Chapter 16: Inherited Change

Homologous Chromosomes

Homologous Chromosomes are pairs of chromosomes in a diploid cell that have the same structure and the same genes, but not necessarily the same varieties of those genes.

Diploid is a cell or organism that has paired chromosomes, one from each parent. In humans, cells other than human sex cells, are diploid and have 23 pairs of chromosomes. Human sex cells (egg and sperm cells) contain a single set of chromosomes and are known as haploid.

Homologous chromosomes are made up of chromosome pairs of approximately the same length, centromere position, and staining pattern, for genes with the same corresponding loci. One homologous chromosome is inherited from the organism’s mother; the other is inherited from the organism’s father.

Homologous chromosomes are important in the processes of meiosis and mitosis. They allow for the recombination and random segregation of genetic material from the mother and father into new cells.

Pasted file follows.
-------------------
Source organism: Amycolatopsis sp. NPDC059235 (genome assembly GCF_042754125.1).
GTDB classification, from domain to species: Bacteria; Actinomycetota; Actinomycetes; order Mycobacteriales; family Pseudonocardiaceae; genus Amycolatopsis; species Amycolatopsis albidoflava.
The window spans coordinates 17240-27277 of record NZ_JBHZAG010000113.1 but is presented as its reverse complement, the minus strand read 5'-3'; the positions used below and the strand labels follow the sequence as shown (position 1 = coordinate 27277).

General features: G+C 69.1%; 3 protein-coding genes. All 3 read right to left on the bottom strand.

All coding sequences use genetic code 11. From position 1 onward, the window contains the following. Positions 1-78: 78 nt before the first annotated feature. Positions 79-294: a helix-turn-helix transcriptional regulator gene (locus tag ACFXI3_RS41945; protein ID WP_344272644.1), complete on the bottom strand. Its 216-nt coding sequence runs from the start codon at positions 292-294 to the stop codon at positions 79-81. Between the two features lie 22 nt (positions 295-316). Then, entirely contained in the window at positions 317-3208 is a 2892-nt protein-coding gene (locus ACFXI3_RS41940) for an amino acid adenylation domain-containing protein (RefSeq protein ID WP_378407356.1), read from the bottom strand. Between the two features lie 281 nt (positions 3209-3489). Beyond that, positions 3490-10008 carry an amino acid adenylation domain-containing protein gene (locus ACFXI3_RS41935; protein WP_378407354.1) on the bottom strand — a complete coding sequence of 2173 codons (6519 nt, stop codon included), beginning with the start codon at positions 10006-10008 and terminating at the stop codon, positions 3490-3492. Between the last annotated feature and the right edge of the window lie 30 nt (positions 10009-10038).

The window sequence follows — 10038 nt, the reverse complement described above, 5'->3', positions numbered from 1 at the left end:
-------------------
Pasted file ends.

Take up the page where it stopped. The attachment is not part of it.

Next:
Meiosis

Meiosis is a form of eukaryotic cell division. Meiosis gives rise to four unique daughter cells, each of which has half the number of chromosomes as the parent cell because meiosis creates cells that are destined to become gametes (or reproductive cells).

 

The first round of nuclear division that occurs during the formation of gametes is called meiosis I. It is also known as the reduction division because it results in cells that have half the number of chromosomes as the parent cell. Meiosis I consist of four phases: prophase I, metaphase I, anaphase I, and telophase I.

Prophase I

  • DNA condenses and becomes visible as chromosomes
  • DNA replication has already occurred so each chromosome consists of two sister chromatids joined together by a centromere
  • The chromosomes are arranged side by side in homologous pairs
    • A pair of homologous chromosomes is called a bivalent
  • As the homologous chromosomes are very close together the crossing over of non-sister chromatids may occur. The point at which the crossing over occurs is called the chiasma (chiasmata; plural)
  • In this stage centrioles migrate to opposite poles and the spindle is formed
  • The nuclear envelope breaks down and the nucleolus disintegrates

Metaphase I

  • The bivalents line up along the equator of the spindle, with the spindle fibers attached to the centromeres

Anaphase I